0xff, 0x25, 0xeb, 0xff, 0xff, 0xff
    }, {
        0x4C, 0x8b, 0x05, 0xe9, 0xff, 0xff, 0xff,
        0xff, 0x25, 0xeb, 0xff, 0xff, 0xff
    }, {
        0x4C, 0x8b, 0x0d, 0xe9, 0xff, 0xff, 0xff,
        0xff, 0x25, 0xeb, 0xff, 0xff, 0xff
    },
};

Given a closure pointer returned from closure_create(), here are the setter functions for setting the closure’s two pointers.

void
closure_set_data(void *closure, void *data)
{
    void **p = closure;
    p[-2] = data;
}

void
closure_set_function(void *closure, void *f)
{
    void **p = closure;
    p[-1] = f;
}

In closure_create(), allocation is done with an anonymous mmap(), just like in my JIT compiler. It’s initially mapped writable in order to copy the thunk, then the thunk page is set to executable.

void *
closure_create(void *f, int nargs, void *userdata)
{
    long page_size = sysconf(_SC_PAGESIZE);
    int prot = PROT_READ | PROT_WRITE;
    int flags = MAP_ANONYMOUS | MAP_PRIVATE;
    char *p = mmap(0, page_size * 2, prot, flags, -1, 0);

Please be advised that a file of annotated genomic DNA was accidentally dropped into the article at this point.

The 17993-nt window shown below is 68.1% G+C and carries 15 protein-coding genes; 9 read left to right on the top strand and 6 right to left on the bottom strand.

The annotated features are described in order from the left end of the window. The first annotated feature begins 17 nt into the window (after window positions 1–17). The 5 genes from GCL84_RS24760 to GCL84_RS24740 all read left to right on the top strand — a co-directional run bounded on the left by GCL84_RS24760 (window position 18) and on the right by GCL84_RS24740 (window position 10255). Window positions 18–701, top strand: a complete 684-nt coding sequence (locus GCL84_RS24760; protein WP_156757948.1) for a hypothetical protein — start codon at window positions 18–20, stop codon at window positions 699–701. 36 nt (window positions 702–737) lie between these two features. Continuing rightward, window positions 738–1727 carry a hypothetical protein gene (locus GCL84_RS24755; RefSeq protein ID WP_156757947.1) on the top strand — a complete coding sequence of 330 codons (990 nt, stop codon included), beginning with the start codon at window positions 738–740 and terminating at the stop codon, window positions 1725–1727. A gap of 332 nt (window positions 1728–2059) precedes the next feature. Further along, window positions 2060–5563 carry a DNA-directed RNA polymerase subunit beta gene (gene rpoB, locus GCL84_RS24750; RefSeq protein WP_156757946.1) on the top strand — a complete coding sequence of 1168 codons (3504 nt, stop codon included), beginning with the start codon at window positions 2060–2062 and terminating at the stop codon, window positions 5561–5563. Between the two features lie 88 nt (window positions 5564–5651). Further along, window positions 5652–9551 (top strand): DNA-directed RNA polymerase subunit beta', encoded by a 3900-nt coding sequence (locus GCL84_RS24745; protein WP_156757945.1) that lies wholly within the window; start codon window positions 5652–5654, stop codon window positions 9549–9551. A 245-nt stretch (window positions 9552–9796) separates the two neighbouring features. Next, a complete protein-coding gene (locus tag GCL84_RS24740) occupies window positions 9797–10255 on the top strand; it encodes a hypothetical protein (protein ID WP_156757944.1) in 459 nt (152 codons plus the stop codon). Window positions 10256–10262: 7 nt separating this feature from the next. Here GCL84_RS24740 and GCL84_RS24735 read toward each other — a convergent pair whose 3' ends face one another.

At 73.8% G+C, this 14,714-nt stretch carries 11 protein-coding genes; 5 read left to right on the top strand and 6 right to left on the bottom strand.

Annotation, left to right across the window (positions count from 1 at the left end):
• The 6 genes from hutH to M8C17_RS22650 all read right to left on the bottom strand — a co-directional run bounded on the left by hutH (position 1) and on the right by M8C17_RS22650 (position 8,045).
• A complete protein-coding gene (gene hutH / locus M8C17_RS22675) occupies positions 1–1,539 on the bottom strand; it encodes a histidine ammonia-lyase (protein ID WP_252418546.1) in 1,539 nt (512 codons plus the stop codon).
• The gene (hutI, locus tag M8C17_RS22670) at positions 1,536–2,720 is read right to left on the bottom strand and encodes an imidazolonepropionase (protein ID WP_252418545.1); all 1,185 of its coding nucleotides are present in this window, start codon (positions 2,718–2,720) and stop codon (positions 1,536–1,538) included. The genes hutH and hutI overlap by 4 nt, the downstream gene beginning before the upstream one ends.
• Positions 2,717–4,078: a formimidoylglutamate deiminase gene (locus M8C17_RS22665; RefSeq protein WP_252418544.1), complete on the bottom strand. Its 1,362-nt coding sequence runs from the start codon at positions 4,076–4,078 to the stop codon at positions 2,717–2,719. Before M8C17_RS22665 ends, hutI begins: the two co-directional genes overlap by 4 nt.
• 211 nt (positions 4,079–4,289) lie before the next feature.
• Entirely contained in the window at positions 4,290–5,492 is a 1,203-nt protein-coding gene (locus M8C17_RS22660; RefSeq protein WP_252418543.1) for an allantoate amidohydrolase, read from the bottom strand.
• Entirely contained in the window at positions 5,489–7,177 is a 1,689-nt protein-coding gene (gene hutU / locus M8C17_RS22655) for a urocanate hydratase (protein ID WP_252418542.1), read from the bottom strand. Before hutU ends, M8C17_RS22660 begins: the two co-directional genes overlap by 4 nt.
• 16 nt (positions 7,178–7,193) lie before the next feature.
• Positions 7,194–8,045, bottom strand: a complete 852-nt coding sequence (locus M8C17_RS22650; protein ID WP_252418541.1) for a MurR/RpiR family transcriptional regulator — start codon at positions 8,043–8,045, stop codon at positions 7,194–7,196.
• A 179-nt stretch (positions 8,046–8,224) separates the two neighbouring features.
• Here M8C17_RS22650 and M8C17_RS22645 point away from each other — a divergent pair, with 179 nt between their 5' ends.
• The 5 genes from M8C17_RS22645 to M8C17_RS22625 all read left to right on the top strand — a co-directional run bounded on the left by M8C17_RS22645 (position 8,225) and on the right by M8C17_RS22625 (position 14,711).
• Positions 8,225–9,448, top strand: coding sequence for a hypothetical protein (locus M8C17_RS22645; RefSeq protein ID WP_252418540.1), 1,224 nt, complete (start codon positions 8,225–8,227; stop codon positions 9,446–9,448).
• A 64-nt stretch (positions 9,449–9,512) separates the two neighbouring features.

if (p == MAP_FAILED)
        return 0;

    void *closure = p + page_size;
    memcpy(closure, thunk[nargs - 1], sizeof(thunk[0]));
    mprotect(closure, page_size, PROT_READ | PROT_EXEC);

    closure_set_function(closure, f);
    closure_set_data(closure, userdata);
    return closure;
}

Destroying a closure is done by computing the lower page address and calling munmap() on it:

void
closure_destroy(void *closure)
{
    long page_size = sysconf(_SC_PAGESIZE);
    munmap((char *)closure - page_size, page_size * 2);
}

And that’s it! You can see the entire demo here:

It’s a lot simpler for x86-64 than it is for x86, where there’s no RIP-relative addressing and arguments are passed on the stack. The arguments must all be copied back onto the stack, above the new argument, and it cannot be a tail call since the stack has to be fixed before returning. Here’s what the thunk looks like for a 2-argument closure:

data:	dd 0
func:	dd 0
;; --- page boundary here ---
thunk2:
        call .rip2eax
.rip2eax:
        pop eax
        push dword [eax - 13]
        push dword [esp + 12]
        push dword [esp + 12]
        call [eax - 9]
        add esp, 12
        ret

Exercise for the reader: Port the closure demo to a different architecture or to the the Windows x64 ABI.

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Chris Wellons